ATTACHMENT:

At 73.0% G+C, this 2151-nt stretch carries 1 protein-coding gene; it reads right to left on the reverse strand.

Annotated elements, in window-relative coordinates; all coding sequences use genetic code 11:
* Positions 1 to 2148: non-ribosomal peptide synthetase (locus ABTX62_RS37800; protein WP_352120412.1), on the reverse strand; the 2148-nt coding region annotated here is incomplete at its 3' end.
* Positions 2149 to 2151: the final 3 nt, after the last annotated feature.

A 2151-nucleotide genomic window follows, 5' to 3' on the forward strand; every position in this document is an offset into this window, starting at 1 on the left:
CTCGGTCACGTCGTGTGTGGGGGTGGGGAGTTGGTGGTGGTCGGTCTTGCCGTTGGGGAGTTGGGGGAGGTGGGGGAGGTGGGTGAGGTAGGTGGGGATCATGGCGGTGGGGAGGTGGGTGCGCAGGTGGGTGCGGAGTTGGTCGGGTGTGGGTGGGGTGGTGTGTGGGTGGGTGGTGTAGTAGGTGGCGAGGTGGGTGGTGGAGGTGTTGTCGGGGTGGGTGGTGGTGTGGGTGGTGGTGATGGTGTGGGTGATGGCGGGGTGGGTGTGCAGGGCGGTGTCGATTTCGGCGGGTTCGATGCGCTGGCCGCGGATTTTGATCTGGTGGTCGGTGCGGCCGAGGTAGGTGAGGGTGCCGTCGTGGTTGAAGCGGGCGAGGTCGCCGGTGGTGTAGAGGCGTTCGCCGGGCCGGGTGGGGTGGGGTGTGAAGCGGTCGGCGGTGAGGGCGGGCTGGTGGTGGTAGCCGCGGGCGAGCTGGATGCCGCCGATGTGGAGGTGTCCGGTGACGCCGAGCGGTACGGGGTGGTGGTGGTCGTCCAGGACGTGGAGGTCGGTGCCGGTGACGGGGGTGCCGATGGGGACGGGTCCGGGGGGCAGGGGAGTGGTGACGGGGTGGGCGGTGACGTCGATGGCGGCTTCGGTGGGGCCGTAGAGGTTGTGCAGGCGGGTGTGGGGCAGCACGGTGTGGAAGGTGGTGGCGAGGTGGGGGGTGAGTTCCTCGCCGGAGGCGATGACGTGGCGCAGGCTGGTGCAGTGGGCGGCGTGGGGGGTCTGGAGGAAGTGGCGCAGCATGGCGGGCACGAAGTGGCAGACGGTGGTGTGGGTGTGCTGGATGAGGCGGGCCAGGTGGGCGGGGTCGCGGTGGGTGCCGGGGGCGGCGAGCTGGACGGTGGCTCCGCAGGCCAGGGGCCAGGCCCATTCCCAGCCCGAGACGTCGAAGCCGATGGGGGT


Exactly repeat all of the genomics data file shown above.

At 73.0% G+C, this 2151-nt stretch carries 1 protein-coding gene; it reads right to left on the reverse strand.

Annotated elements, in window-relative coordinates; all coding sequences use genetic code 11:
* Positions 1 to 2148: non-ribosomal peptide synthetase (locus ABTX62_RS37800; protein WP_352120412.1), on the reverse strand; the 2148-nt coding region annotated here is incomplete at its 3' end.
* Positions 2149 to 2151: the final 3 nt, after the last annotated feature.

A 2151-nucleotide genomic window follows, 5' to 3' on the forward strand; every position in this document is an offset into this window, starting at 1 on the left:
CTCGGTCACGTCGTGTGTGGGGGTGGGGAGTTGGTGGTGGTCGGTCTTGCCGTTGGGGAGTTGGGGGAGGTGGGGGAGGTGGGTGAGGTAGGTGGGGATCATGGCGGTGGGGAGGTGGGTGCGCAGGTGGGTGCGGAGTTGGTCGGGTGTGGGTGGGGTGGTGTGTGGGTGGGTGGTGTAGTAGGTGGCGAGGTGGGTGGTGGAGGTGTTGTCGGGGTGGGTGGTGGTGTGGGTGGTGGTGATGGTGTGGGTGATGGCGGGGTGGGTGTGCAGGGCGGTGTCGATTTCGGCGGGTTCGATGCGCTGGCCGCGGATTTTGATCTGGTGGTCGGTGCGGCCGAGGTAGGTGAGGGTGCCGTCGTGGTTGAAGCGGGCGAGGTCGCCGGTGGTGTAGAGGCGTTCGCCGGGCCGGGTGGGGTGGGGTGTGAAGCGGTCGGCGGTGAGGGCGGGCTGGTGGTGGTAGCCGCGGGCGAGCTGGATGCCGCCGATGTGGAGGTGTCCGGTGACGCCGAGCGGTACGGGGTGGTGGTGGTCGTCCAGGACGTGGAGGTCGGTGCCGGTGACGGGGGTGCCGATGGGGACGGGTCCGGGGGGCAGGGGAGTGGTGACGGGGTGGGCGGTGACGTCGATGGCGGCTTCGGTGGGGCCGTAGAGGTTGTGCAGGCGGGTGTGGGGCAGCACGGTGTGGAAGGTGGTGGCGAGGTGGGGGGTGAGTTCCTCGCCGGAGGCGATGACGTGGCGCAGGCTGGTGCAGTGGGCGGCGTGGGGGGTCTGGAGGAAGTGGCGCAGCATGGCGGGCACGAAGTGGCAGACGGTGGTGTGGGTGTGCTGGATGAGGCGGGCCAGGTGGGCGGGGTCGCGGTGGGTGCCGGGGGCGGCGAGCTGGACGGTGGCTCCGCAGGCCAGGGGCCAGGCCCATTCCCAGCCCGAGACGTCGAAGCCGATGGGGGT